Demolition work has officially started on a former Barclays bank in Bacup, as part of the town’s £8.3 million of levelling up transformation.

Once the Market Street building is demolished, it will open the way to the redevelopment of the town’s new Temple Court Market.

The bank site, which is split into two levels, will be one of three entrances to the new-look market – the others being the south entrance in Union Street and the north entrance in Tower Street.

Lancashire Telegraph: Work has started on the demolition of the former Barclays Bank building in Market Street, Bacup, opening the way to the development of the marketWork has started on the demolition of the former Barclays Bank building in Market Street, Bacup, opening the way to the development of the market (Image: Viva PR)

Rossendale Council plans to build a new market hall on the lower level while the upper level will see the development of a cycle hub.

Architects are presently working on final designs for the market.

AW Demolition, of Manchester, has been erecting scaffolding and hoardings around the building over the last week and along with council officials will be regularly liaising with market traders.

The work is expected to take eight to 10 weeks after which ground surveys will take place in advance of the market development.

During demolition the footpath immediately in front of the building will be closed and the bus stop for the 464 Rochdale to Accrington service will be moved a short distance.

The road will remain open to traffic without any diversions.

Demolition work will be carried out Monday to Friday during normal working hours.

On Wednesdays and Fridays work will be arranged so as not to impact on market trade.

Water sprays will be used to suppress dust.

Barclays closed the branch around 10 years ago having offered services there since it was built in the 1950s.

Councillor Barbara Ashworth, lead member of communities at Rossendale Council, said: “The demolition of the bank building is the start of making Bacup town centre a more vibrant place offering a variety of retail and hospitality venues.

“The new market hall and stalls plus the cycle hub, for local and visiting cycle enthusiasts, will provide a welcoming destination.

"It is hoped the cycle hub will include bike sales, repairs and rentals and introduce to people to the Adrenaline Valley cycle routes as well as the more usual road cycling ways.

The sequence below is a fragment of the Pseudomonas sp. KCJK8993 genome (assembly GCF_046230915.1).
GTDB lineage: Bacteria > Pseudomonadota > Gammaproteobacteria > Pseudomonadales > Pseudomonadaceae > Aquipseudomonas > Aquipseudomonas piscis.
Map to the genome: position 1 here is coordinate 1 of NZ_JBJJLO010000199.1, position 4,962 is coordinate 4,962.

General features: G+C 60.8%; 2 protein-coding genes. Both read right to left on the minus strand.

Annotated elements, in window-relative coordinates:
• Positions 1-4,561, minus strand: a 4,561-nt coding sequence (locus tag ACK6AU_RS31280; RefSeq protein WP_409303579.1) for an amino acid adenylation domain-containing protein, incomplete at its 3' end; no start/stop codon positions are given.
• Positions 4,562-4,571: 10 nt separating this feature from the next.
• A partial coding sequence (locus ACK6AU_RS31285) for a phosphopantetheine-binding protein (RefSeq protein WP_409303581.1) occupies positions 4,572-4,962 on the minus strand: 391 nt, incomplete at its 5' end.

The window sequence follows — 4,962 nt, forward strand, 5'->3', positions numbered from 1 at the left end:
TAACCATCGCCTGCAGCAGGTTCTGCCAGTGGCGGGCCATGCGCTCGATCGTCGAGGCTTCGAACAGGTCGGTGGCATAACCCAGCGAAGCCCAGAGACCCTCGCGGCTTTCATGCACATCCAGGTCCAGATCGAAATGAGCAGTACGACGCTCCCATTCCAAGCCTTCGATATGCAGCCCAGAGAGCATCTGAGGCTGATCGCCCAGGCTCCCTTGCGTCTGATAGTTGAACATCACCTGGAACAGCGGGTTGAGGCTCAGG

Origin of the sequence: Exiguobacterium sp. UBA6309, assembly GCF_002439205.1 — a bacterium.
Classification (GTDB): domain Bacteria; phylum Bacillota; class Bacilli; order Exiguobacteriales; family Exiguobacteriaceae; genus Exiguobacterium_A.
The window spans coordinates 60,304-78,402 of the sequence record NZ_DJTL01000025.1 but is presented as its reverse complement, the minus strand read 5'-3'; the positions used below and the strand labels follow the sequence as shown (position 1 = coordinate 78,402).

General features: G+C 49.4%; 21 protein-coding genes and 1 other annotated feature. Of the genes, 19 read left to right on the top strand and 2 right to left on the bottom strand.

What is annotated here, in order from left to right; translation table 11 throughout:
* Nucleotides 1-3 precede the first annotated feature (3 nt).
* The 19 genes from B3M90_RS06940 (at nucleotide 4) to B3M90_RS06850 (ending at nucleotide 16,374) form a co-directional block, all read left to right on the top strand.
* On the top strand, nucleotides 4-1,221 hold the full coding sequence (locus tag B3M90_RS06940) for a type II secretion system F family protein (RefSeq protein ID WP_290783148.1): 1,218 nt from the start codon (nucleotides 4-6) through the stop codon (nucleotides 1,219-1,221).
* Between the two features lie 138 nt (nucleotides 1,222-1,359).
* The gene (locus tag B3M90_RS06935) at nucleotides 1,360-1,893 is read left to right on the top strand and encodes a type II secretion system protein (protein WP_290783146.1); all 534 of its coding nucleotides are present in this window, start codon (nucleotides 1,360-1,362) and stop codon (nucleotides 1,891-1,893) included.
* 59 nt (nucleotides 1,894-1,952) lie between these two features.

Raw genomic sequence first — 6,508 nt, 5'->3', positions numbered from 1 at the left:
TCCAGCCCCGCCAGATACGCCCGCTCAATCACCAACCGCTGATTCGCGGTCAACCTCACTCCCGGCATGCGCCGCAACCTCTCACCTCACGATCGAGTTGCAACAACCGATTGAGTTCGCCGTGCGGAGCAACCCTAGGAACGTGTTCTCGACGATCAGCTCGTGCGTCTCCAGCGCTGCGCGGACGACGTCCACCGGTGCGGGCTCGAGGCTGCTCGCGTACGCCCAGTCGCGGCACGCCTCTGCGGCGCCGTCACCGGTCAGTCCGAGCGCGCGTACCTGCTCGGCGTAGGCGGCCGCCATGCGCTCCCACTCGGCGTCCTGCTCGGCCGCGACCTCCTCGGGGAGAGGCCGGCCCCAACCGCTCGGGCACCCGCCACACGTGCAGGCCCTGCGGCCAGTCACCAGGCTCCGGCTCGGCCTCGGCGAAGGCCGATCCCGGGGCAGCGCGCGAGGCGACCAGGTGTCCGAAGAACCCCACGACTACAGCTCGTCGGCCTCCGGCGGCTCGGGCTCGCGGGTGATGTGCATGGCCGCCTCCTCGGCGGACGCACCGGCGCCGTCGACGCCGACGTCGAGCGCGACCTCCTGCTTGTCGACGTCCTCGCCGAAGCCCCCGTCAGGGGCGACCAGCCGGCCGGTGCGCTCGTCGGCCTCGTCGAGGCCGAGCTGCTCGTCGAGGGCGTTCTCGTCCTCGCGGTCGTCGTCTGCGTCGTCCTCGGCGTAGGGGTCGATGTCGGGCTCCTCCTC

“With the increased footfall it is hoped other shops in the centre will come to life more than ever before.”

She added: “For the new Temple Court market design team, the demolition of the former bank is vital to ensure they obtain the ground information required to design the buildings supporting structure.”

A consultancy spokesperson said: “We believe that the future of our High Streets and town centres will be led by exciting, independent outlets and experiences.

"Providing a home to these offers, and forming the heart of the local community, will be markets and food halls.

"A successful market and food hall will create opportunities for these businesses to thrive, offering critical mass, footfall driving events, and coordinated marketing.

“These venues act as community hubs, bringing together street food, shopping, entertainment, community activities and family experiences to create venues which go beyond buying and selling, the modern market and food hall.

"They will create a distinct sense of place that local people can be proud of and feel a part of.” 

Jake Berry,  MP for Rossendale and Darwen, said: “It is the first visible piece of evidence of the transformation of this town, which has been paid for by £8.3m of levelling up cash.

“It’s not about dropping things down it’s about building this town up again.

“That’s why you’re going to see the market transformed, new street scenes, new ways of getting around your town, ensuring that this fantastically preserved mill town in the heart of Lancashire is a great place to live, work and visit.”

The latest architect plans for the new market are to be discussed by the council’s cabinet members early in February and once approved will go out to public consultation.